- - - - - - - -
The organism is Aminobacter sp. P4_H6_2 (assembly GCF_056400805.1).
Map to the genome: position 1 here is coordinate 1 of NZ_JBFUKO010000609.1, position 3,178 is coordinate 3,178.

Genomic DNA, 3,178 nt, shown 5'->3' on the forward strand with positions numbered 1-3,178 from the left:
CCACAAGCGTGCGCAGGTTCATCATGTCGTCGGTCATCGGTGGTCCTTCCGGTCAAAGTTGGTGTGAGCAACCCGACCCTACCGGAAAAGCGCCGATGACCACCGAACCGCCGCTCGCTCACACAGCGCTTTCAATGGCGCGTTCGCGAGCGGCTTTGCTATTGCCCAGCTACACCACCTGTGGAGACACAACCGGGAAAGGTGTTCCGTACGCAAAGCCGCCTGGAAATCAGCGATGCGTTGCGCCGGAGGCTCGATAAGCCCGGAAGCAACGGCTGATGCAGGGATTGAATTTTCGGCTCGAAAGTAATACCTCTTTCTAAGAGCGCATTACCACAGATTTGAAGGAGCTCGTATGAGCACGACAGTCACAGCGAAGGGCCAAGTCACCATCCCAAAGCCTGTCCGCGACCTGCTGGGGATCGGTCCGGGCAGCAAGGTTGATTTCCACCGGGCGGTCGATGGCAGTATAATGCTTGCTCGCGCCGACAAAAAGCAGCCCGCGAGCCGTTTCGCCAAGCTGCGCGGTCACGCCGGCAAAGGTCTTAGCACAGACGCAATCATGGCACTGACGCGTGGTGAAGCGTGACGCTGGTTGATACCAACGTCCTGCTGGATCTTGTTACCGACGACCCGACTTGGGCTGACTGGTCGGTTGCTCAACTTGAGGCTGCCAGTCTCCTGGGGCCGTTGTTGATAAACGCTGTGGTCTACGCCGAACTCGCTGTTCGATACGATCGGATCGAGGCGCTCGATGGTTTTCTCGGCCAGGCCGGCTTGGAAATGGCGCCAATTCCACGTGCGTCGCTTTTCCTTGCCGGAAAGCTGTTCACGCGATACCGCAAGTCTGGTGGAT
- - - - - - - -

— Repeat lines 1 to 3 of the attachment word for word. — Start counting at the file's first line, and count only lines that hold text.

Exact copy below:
The organism is Aminobacter sp. P4_H6_2 (assembly GCF_056400805.1).
Map to the genome: position 1 here is coordinate 1 of NZ_JBFUKO010000609.1, position 3,178 is coordinate 3,178.

Genomic DNA, 3,178 nt, shown 5'->3' on the forward strand with positions numbered 1-3,178 from the left: